Water & Sewer

Water Quality

When you fill up your glass with water from your tap, you can be assured that Hamilton’s drinking water is safe to drink. Standards for drinking water quality are set and legally enforced by the Safe Drinking Water Act. The City of Hamilton’s drinking water consistently meets all Ontario Drinking Water Quality Standards. The SDWA focuses on:

  • treating and testing drinking water
  • public access to information and notification of adverse water results

Water samples are collected Monday to Friday by City staff from approximately 111 locations, and are analyzed for total coliform, E. coli and heterotrophic plate count. Chlorine levels are measured in the distribution system 7 days a week.

Water quality reports

City of Hamilton Corrosion Control Program Annual Evaluation Report 2021 (PDF, 5.2 MB)
This annual evaluation report is provided as per Section 6.6 of Schedule C of the City of Hamilton’s Municipal Drinking Water Licence as per Part V of the Safe Drinking Water Act, 2002 (SDWA). This report assesses the effectiveness of the Corrosion Control Program within the City of Hamilton’s Woodward Avenue Drinking Water Subsystem.

Annual Drinking Water Report - January to December 2021 (PDF, 6.9 MB)
The annual Drinking Water Reports required under Section 11 of the Ontario Drinking Water Regulation O. Reg 170/03 have been combined with the Schedule 22 annual reports required under the same regulation. Information related to the specific Drinking Water System (DWS): Drinking Water System - Woodward Subsystem, Hamilton Drinking Water System - Fifty Road Subsystem, Carlisle Drinking Water System, Freelton Drinking Water System, Greensville Drinking Water System and Lynden Drinking Water System is contained in the report above.  Information on each DWS can be found by clicking on the name of the DWS listed in the Table of Contents.

March 2017 Rural Well Quality Report (PDF, 782 KB)

Common concerns about water quality

Water main repairs, construction and other maintenance work in an area can cause some rust and scale products, which normally adhere to the inside of the water main, to break away. Open fire hydrants can also cause this. The discoloured water is safe to drink, but the water may appear dirty or may stain your laundry.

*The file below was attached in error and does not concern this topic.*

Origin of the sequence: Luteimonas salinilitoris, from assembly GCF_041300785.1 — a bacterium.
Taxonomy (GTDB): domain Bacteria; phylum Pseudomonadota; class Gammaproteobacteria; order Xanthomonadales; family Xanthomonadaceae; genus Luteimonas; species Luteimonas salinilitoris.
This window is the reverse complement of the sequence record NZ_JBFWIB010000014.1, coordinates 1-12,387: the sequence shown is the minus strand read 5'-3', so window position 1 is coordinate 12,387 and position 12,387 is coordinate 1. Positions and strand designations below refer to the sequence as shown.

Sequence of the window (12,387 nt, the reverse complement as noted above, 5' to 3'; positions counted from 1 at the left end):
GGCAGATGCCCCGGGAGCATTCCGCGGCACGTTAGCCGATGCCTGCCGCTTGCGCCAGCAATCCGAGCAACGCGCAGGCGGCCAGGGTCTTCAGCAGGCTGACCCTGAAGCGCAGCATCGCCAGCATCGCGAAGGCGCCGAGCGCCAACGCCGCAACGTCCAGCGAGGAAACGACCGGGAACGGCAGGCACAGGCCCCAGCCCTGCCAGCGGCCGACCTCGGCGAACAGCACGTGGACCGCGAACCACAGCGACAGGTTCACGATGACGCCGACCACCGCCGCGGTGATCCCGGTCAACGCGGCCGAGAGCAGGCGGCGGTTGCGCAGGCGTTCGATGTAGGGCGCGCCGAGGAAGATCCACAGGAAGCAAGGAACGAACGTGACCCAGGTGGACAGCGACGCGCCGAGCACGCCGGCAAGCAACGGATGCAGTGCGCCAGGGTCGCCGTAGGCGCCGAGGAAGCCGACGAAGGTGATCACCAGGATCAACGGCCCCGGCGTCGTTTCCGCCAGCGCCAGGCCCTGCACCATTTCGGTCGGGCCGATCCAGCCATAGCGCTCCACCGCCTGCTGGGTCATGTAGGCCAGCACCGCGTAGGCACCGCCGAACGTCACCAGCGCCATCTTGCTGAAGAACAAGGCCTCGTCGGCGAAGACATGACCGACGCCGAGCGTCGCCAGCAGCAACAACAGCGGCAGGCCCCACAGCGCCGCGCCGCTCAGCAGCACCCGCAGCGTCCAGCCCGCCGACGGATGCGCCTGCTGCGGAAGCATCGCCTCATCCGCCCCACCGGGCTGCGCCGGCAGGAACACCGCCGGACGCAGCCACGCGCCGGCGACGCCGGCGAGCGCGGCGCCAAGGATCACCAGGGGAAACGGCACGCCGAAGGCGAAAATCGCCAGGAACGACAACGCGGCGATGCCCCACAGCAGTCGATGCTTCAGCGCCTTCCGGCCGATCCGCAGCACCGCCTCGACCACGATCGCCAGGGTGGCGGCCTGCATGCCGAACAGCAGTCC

If your water is yellow or rusty coloured, run your cold water tap for five to 10 minutes, or until the water clears. If the water does not run clean, call 905-546-2489.

Water naturally varies in taste and odour at different times of the year.  If may smell or taste different, especially late in summer or early fall. This is usually the result of algae growth in the lake, partially caused by the change of the season. Different types of algae can cause water to taste and smell musty. Although the taste and odour can be unpleasant, it is not considered to be a public health problem. Refrigerating the water helps eliminate the odour and adding lemon slices helps remove any bad taste.

Water may also taste stale if it has been sitting in the incoming pipes for too long. Flushing out the pipes in your home by turning on all of your taps at the same time for a few minutes may get rid of the bad taste.

Water hardness is calculated using the the calcium and magnesium concentration in the water. It is expressed as mg/L calcium carbonate or in Grains per gallon (imperial or US). One grain per imperial gallon equals 14.25 mg/L calcium carbonate and one grain per US gallon equals 17.1 mg/L calcium carbonate.

How hard is Hamilton water

The Hamilton potable water is considered to be "medium" hard. The water hardness value is about 120 mg/L calcium carbonate  or about 8.4 grains per imperial gallon.

The following values are typical values for the drinking water systems. The Carlisle results listed are the average of all four wells.

Drinking Water System Hardness in mg/L Calcium Carbonate       Hardness in Grains per Imperial Gallon  
Carlisle 390   27.4   
Freelton  360   25.3
Greensville  500   35.1 
Lynden  51   3.6